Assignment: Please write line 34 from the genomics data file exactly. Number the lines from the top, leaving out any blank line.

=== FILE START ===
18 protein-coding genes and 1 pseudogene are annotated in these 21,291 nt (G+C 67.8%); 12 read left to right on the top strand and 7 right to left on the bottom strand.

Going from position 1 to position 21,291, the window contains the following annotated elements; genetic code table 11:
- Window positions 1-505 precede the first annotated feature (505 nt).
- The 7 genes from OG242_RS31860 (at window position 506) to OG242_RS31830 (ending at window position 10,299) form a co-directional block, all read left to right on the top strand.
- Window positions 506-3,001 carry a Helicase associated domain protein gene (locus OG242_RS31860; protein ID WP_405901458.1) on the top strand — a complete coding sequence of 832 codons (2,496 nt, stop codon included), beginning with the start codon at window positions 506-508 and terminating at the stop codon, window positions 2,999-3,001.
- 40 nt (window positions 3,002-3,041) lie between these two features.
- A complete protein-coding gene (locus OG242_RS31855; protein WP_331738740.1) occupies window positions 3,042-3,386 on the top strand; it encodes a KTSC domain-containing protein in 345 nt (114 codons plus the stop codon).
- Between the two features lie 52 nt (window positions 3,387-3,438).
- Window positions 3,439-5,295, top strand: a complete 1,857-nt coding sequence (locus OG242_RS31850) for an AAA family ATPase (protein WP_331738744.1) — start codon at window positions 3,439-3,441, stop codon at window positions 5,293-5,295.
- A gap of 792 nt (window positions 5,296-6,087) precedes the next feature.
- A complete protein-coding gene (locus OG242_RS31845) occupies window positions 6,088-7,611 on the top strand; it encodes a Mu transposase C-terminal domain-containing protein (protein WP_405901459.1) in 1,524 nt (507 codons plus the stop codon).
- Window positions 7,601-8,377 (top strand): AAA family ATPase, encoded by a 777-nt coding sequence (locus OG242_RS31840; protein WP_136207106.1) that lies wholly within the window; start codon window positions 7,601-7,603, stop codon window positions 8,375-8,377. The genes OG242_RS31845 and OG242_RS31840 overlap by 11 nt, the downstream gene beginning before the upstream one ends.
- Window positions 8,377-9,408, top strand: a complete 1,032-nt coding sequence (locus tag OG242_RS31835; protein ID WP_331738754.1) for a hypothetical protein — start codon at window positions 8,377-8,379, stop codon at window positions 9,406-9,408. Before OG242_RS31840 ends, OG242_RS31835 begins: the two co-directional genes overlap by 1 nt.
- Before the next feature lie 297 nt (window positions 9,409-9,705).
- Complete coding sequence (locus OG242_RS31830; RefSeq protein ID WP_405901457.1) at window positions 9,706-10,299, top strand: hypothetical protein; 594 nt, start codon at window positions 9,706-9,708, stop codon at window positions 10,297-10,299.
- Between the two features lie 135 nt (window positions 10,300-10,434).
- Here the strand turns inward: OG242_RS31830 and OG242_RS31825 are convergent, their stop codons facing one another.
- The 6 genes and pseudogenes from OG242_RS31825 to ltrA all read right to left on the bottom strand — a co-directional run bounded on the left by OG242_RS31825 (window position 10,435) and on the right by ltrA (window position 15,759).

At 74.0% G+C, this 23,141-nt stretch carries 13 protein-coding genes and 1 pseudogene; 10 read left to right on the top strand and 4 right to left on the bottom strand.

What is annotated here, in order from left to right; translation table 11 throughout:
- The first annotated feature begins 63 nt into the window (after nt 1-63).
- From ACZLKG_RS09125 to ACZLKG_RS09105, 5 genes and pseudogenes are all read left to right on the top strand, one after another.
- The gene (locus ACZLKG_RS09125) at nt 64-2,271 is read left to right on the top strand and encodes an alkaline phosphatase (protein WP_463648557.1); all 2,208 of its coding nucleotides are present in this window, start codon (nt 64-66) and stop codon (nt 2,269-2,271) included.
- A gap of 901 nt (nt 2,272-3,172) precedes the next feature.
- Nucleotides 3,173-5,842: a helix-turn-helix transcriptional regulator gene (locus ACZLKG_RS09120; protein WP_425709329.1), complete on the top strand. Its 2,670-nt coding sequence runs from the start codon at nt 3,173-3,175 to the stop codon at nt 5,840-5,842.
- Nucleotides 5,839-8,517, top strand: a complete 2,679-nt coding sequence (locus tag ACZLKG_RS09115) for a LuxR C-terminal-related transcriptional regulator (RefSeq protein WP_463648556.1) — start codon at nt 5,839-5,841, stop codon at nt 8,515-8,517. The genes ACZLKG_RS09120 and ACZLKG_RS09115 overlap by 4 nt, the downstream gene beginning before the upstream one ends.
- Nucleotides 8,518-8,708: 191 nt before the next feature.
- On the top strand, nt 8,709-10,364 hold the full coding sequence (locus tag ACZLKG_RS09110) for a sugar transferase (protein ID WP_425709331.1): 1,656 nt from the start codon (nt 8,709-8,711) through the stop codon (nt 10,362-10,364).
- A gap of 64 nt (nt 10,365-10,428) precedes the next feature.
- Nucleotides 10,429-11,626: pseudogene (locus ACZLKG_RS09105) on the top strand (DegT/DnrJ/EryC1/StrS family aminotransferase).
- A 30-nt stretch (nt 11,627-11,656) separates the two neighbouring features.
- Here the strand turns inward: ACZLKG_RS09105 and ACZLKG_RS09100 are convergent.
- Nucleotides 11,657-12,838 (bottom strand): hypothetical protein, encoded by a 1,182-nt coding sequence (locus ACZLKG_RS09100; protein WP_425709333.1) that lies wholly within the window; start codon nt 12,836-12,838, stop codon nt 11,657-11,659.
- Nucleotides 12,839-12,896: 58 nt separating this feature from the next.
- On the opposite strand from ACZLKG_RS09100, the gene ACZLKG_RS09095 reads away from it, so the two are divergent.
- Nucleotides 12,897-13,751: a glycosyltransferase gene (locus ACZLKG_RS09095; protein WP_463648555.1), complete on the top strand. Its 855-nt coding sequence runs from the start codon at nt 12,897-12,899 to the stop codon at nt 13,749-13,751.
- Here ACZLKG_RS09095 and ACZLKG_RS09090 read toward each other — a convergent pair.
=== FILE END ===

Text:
- Nucleotides 12,839-12,896: 58 nt separating this feature from the next.